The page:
MISSOULA – Visitors from out of state are spending more money in Montana, even though the state is seeing fewer tourists.
A UM Institute for Tourism and Recreation Research study shows that out-of-state visitors were not shy about dumping money into the Montana economy in 2018.
“So, our numbers for the 2018 visitor’s season [were] at about 10.4%, up to $3.58 billion. So this represents the money spent by all kinds of nonresident visitors coming into the state,” explained economist Jeremy Sage.
He says the study looked at dollars coming from recreation, vacations, those visiting family and friends, and spending on businesses.
Glacier Country Tourism, which covers all of western Montana, says the news is especially positive considering it was not an ideal summer tourist season in Glacier National Park.
“Glacier County received an 11% increase in expenditures over 2017 last year, which is especially good considering we had a smoke and fire season last year,” Glacier County Tourism Director Racene Friede told MTN News.
Other regions of Montana also saw an economic boost from tourism spending.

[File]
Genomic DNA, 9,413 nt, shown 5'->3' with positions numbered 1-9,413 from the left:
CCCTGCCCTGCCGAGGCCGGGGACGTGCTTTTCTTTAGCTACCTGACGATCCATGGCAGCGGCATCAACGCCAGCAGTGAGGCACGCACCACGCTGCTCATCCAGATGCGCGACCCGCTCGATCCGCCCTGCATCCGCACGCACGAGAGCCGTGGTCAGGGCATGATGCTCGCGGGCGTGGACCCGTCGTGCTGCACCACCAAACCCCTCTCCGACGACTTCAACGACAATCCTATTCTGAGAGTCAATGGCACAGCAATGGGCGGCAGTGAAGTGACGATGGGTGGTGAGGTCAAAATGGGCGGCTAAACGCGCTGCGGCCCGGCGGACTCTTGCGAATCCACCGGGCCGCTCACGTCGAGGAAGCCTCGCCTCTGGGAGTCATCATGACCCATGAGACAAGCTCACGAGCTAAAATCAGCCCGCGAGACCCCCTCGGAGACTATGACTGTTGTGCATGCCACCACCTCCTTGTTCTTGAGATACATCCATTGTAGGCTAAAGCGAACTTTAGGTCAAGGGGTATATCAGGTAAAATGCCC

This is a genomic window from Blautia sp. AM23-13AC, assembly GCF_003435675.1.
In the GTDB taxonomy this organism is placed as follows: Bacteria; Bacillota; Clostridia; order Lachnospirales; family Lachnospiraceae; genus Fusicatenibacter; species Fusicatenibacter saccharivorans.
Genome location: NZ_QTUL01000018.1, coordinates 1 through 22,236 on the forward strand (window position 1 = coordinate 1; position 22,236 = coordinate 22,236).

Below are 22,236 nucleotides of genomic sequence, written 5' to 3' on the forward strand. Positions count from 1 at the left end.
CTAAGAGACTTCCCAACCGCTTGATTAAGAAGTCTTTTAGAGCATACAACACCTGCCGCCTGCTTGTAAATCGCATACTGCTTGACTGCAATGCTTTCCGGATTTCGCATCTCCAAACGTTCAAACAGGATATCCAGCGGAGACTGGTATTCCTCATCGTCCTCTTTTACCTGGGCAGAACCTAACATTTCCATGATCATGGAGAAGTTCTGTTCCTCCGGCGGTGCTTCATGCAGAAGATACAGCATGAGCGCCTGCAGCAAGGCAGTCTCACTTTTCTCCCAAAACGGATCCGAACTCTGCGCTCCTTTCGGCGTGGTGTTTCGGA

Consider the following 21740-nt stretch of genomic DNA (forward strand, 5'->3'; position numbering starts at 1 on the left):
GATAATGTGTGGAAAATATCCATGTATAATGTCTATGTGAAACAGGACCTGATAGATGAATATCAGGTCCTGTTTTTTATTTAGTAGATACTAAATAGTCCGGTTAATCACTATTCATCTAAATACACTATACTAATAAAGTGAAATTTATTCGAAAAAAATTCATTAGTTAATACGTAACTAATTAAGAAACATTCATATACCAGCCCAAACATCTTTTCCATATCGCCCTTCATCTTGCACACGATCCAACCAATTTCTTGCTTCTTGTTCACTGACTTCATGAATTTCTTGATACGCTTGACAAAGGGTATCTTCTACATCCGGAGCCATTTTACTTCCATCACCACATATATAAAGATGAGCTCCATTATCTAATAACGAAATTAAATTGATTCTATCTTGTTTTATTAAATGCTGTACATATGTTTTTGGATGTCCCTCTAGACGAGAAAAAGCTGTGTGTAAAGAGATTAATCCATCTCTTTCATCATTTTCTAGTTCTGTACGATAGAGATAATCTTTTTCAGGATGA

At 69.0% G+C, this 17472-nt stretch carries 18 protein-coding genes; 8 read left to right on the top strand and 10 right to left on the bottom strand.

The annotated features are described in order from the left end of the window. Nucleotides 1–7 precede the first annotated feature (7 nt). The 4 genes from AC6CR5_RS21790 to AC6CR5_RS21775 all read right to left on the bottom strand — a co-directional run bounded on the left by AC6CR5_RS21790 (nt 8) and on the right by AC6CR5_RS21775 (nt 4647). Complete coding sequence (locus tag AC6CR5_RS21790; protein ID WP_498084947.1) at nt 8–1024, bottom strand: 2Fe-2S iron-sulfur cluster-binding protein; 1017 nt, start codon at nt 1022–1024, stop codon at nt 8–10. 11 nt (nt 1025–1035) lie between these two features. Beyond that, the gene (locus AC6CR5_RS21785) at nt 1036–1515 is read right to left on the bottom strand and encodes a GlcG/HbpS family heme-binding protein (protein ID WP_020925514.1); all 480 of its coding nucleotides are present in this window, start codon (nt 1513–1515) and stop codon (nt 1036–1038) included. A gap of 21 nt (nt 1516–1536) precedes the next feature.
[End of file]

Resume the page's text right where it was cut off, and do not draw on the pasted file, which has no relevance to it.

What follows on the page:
The Glacier Region alone — which encompasses all of Northwest Montana — took in 34% of all nonresident spending while the Yellowstone Region took in an additional 30%.“In southwest Montana, the travel region, they had $463 million of nonresident expenditures, so certainly in western Montana proper there is a significant amount of economic boost,” Friede said.
Friede and Sage both say this impressive increase in expenditure benefits is far reaching.
“When we look and talk about billions of dollars, that is all new money coming into our mainstream businesses,” Friede said.
“Buying goods of some sort — whether it’s retail goods at any of our local shops in downtown areas, ‘Made in Montana’ products, to expenditures on outfitters and guide — … to have a real Montana experience,” Sage explained.
He added that tourism spending numbers fluctuate year-to-year depending on the overall economy, so this is a trend that isn’t necessarily going to continue, but it is certainly a plus for the current economy.
-Reported by Russ Thomas/MTN News